Behind the Scenes at Brooklyn’s Di An Di

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Behind the Scenes at Brooklyn’s Di An Di

In Eating Between the Lines, Resy takes you behind the scenes of some of your favorite restaurants through the eyes of the people who make it all happen. Consider this photo essay a bonus director’s cut to the larger story.

In this edition, we went to Greenpoint’s modern Vietnamese restaurant, Di An Di, to try out sous chef Quan Ngo’s new prix-fixe Fish BBQ menu, designed specifically for outdoor dining (hello tabletop barbecues). 

The fish-centric menu is a reflection of chef Quan’s culinary influences, tying in his upbringing in Flushing, Queens, the childhood dishes his immigrant parents would make, and his food-filled trips to Vietnam.

Start Gallery

Outside Di An Di, just before dinner service begins. The restaurant opened in Greenpoint, Brooklyn in 2018.

Photo by Deanna Ting

The entryway to the restaurant is plastered in signs and menus, a sign of dining in this COVID era.

Photo by Deanna Ting

Inside the dining room, the team gets ready for dinner service. Chef and owner Dennis Ngo (left) and sous chef Quan Ngo (right) are making sure they have everything ready for the outdoor barbecue reservations.

Photo by Deanna Ting

Sous chef Quan Ngo prepares the many herbs featured in the outdoor Fish BBQ menu. They’re featured prominently in the first course, gói cá.

Photo by Deanna Ting

Managing partner and owner Kim Hoang gets ready for dinner service.

Photo by Deanna Ting

Sous chef Quan Ngo, annotating the outdoor Fish BBQ menu with his personal notes.

Photo by Deanna Ting

Di An Di has a great lineup of cocktails, including The Water Merino (front) with gin, watermelon juice, and Thai basil; and Smoke Gets In Your Thighs (back), with mezcal, lime, and Thai chili syrup.

Photo by Deanna Ting

Every region in Vietnam has its own special way of making gói cá. Sous chef Quan Ngo put his own Southern Vietnamese spin on it by focusing more on the sweet-sour balance of flavors (“chua chua, ngọt ngọt”) using nước chấm (dipping fish sauce) with galangal bran (a Vietnamese/Teochew ingredient) and the chili jam on the cured mackerel. He demonstrates how to make your own at the table.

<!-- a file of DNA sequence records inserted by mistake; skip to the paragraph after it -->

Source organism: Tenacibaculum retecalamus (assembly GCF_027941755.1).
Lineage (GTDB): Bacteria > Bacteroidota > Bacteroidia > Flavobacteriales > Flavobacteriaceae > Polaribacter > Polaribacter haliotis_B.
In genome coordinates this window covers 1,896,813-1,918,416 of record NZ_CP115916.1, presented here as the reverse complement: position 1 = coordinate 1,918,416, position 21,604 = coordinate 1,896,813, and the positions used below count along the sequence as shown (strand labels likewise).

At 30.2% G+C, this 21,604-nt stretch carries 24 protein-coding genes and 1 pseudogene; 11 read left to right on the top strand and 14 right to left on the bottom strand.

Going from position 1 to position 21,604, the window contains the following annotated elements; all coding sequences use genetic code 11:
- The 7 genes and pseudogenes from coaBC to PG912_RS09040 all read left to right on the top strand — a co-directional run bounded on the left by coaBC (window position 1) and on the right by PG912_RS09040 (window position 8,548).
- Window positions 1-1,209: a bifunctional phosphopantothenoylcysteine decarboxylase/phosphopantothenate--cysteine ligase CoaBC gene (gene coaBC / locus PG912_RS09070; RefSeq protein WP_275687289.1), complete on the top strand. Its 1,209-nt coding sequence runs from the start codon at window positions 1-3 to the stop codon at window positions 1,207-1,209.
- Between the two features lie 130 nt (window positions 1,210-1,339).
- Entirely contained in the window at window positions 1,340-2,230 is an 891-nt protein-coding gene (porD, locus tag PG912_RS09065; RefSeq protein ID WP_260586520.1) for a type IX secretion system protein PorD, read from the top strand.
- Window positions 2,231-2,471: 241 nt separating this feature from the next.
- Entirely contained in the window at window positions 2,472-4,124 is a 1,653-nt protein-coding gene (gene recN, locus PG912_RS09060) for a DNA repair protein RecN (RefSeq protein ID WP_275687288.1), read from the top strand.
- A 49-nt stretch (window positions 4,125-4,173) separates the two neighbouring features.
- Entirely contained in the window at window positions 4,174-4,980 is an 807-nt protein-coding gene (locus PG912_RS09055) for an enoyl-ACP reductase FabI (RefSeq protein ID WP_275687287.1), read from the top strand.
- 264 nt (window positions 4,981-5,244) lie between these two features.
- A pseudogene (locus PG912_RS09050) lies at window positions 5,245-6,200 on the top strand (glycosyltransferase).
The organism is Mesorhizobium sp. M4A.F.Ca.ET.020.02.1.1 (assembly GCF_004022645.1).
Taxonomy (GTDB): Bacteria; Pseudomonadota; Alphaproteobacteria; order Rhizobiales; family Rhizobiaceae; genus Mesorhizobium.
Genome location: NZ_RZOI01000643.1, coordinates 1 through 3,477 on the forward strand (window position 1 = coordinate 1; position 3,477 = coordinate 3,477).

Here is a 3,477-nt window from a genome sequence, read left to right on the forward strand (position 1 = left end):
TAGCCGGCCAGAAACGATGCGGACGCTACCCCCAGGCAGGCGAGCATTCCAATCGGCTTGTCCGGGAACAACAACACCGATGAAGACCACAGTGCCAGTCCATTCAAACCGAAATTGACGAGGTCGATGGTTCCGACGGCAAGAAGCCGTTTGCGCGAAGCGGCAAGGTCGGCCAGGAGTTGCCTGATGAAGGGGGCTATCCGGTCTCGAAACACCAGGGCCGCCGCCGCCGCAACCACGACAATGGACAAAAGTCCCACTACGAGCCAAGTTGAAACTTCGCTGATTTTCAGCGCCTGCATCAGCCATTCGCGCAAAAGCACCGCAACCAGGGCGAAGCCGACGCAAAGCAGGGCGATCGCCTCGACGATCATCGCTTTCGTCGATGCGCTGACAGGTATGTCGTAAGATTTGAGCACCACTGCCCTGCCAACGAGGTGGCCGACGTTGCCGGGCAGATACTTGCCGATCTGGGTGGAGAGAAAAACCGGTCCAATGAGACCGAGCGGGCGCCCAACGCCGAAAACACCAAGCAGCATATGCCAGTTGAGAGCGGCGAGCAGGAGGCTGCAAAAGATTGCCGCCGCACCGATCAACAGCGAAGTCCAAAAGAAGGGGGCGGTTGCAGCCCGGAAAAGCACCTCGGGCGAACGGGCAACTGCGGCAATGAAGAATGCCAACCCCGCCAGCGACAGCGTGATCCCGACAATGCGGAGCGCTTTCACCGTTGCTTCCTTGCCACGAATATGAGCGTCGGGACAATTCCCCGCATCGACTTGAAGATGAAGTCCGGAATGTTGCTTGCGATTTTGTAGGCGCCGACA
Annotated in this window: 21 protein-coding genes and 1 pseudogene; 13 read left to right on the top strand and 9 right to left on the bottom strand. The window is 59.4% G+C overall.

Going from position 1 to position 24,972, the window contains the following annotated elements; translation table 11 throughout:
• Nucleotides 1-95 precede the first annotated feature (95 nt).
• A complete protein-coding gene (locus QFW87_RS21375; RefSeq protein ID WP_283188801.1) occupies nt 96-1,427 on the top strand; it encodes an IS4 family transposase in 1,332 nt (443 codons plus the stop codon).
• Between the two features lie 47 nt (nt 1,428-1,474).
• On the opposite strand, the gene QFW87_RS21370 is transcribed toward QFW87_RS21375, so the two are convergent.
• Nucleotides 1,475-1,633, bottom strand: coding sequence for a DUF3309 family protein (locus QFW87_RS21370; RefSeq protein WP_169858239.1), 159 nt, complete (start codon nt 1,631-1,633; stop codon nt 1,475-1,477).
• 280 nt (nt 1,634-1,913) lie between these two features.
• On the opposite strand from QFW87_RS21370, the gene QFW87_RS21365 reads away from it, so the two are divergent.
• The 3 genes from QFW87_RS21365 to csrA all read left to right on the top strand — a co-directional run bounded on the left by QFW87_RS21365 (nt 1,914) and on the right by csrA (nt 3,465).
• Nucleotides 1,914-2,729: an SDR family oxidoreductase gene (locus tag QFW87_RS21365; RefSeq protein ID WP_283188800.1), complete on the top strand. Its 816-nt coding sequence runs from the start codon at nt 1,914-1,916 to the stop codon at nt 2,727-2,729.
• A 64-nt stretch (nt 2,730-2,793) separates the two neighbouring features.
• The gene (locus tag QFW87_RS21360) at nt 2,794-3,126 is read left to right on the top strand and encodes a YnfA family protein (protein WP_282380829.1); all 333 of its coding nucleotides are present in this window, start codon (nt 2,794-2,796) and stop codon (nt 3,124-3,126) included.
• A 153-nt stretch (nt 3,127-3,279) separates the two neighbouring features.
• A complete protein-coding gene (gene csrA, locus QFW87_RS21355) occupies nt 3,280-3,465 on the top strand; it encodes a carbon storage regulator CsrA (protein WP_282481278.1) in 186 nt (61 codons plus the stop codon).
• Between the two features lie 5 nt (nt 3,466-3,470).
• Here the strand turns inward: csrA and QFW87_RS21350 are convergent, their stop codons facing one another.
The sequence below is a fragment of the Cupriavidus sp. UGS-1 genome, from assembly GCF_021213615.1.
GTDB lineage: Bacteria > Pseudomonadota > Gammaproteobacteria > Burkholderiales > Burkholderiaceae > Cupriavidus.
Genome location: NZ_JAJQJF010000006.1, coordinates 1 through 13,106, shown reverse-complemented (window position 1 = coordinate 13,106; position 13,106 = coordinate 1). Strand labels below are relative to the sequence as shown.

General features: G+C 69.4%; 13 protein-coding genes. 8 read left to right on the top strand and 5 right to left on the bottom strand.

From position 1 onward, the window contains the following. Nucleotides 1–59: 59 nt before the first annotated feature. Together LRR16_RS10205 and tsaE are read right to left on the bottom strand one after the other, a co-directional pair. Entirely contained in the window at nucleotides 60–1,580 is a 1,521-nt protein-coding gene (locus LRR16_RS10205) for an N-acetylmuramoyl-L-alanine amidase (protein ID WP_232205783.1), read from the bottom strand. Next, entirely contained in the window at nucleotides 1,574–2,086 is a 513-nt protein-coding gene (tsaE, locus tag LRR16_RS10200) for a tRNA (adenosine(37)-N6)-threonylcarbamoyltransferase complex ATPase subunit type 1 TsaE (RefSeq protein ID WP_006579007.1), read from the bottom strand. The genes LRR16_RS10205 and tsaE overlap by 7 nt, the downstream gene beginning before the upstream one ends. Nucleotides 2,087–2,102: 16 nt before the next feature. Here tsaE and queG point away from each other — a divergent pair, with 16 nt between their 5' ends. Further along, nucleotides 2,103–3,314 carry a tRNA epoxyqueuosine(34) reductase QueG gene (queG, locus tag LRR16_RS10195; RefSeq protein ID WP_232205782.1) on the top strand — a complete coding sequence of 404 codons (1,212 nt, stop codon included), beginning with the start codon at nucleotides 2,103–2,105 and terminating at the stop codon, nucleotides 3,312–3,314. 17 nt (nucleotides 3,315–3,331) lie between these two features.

Photo by Deanna Ting

First things first: You have to wet the rice paper. But instead of soaking it in water, as is the norm, a spray bottle does the trick here. This idea came from a trip to Danang where sous chef Quan Ngo first encountered non-dip rice paper, something that’s hard to source here in the States. Countless R&D sessions later, he figured out that using a spray bottle was best for achieving that perfectly “al dente” texture, giving the wrap its toothsome bite.

Photo by Deanna Ting

The chefs will show you how to wrap your gói cá, adding just the right amount of herbs to each wrap. The restaurant goes through 15 to 20 pounds of fresh herbs per week. The bowl to the right holds nước chấm (dipping fish sauce) for the wraps.

Photo by Deanna Ting

Quan, with a finished gói cá, ready to eat.

Photo by Deanna Ting

Quan explains the process for making the cá cuộn chiên. Each one takes two hours to make.

Photo by Deanna Ting

Inside each cá cuộn chiên you’ll find pork, shrimp, chopped wood ear mushrooms, and golden-hued smelt roe, wrapped tightly by three layers of fish. Each roll gets battered and then fried with côm, a jade-green sticky rice flake flavored by pandan leaves.

Photo by Deanna Ting

The spread for the third course, the chả cá lã vọng, includes bún (noodles), fresh herbs, and two more dipping sauces.

Photo by Deanna Ting

The fresh bún (noodles) are made by Hau Duc Trinh (pictured here) based in Raleigh, N.C. and both Quan and Dennis say his noodles are beyond compare. “He’s great and he is a true artist and making a very specific product that no one else is doing in the United States with the care and attention to detail that he is doing,” says chef and owner Dennis Ngo. “His rice noodle products are something we utilize and [we] are the only ones that I am aware of using for a restaurant [based] in the northeast.”

Photo Courtesy Dennis Ngo

Quan “activates” the mam tom (fermented shrimp paste) with a squeeze of lime juice. The sauce is managing partner and owner Kim Hoang’s personal favorite.

Photo by Deanna Ting

Quan starts to cook the chả cá lã vọng. His version was inspired by Hanoi’s classic Chả Cá Thăng Long restaurant, where they have perfected the turmeric-marinated fish for more than a century, as well as influences from his own family, who hails from Southern Vietnam.

Photo by Deanna Ting

The turmeric marinade imbues the sea bass with a golden hue.

Photo by Deanna Ting

The cooked sea bass for the chả cá lã vọng gets topped with dill and scallions.

Photo by Deanna Ting

Diners are told to assemble their own bowls of bún, topped with fresh herbs, pieces of fish, crushed peanuts, and their choice of dipping sauces.

Photo by Deanna Ting

The dessert course for the outdoor barbecue menus changes weekly. This week, the dessert special from line cooks Cynthia Merino and Crispy Park was a refreshing calamansi ice cream.

Photo by Deanna Ting

Chef and owner Dennis Ngo.

Photo by Deanna Ting

Lead server Charlie Hoberman poses for a quick snap during service. He, along with Quan and Dennis, handles the tableside preparation for both of Di An Di’s outdoor barbecue menus.

Photo by Deanna Ting

The end of the night at Di An Di.

Photo by Deanna Ting

Photo Essays

Behind the Scenes at Brooklyn’s Di An Di

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